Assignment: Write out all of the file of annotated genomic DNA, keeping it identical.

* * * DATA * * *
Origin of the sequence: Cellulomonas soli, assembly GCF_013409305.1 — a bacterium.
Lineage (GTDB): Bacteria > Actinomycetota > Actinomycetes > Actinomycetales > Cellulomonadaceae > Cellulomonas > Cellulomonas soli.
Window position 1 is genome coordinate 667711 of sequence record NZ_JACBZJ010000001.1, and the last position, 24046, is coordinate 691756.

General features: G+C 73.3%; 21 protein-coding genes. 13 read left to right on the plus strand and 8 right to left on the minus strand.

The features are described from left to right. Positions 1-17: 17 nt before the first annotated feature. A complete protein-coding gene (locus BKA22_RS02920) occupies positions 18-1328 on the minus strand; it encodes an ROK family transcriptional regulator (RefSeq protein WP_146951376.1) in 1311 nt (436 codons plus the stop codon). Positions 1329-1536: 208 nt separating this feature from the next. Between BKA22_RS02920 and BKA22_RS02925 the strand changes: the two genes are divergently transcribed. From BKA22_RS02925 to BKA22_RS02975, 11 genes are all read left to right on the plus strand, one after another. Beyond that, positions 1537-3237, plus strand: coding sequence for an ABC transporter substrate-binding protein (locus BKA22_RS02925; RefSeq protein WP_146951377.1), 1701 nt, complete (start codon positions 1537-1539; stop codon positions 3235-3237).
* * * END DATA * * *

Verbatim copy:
Origin of the sequence: Cellulomonas soli, assembly GCF_013409305.1 — a bacterium.
Lineage (GTDB): Bacteria > Actinomycetota > Actinomycetes > Actinomycetales > Cellulomonadaceae > Cellulomonas > Cellulomonas soli.
Window position 1 is genome coordinate 667711 of sequence record NZ_JACBZJ010000001.1, and the last position, 24046, is coordinate 691756.

General features: G+C 73.3%; 21 protein-coding genes. 13 read left to right on the plus strand and 8 right to left on the minus strand.

The features are described from left to right. Positions 1-17: 17 nt before the first annotated feature. A complete protein-coding gene (locus BKA22_RS02920) occupies positions 18-1328 on the minus strand; it encodes an ROK family transcriptional regulator (RefSeq protein WP_146951376.1) in 1311 nt (436 codons plus the stop codon). Positions 1329-1536: 208 nt separating this feature from the next. Between BKA22_RS02920 and BKA22_RS02925 the strand changes: the two genes are divergently transcribed. From BKA22_RS02925 to BKA22_RS02975, 11 genes are all read left to right on the plus strand, one after another. Beyond that, positions 1537-3237, plus strand: coding sequence for an ABC transporter substrate-binding protein (locus BKA22_RS02925; RefSeq protein WP_146951377.1), 1701 nt, complete (start codon positions 1537-1539; stop codon positions 3235-3237).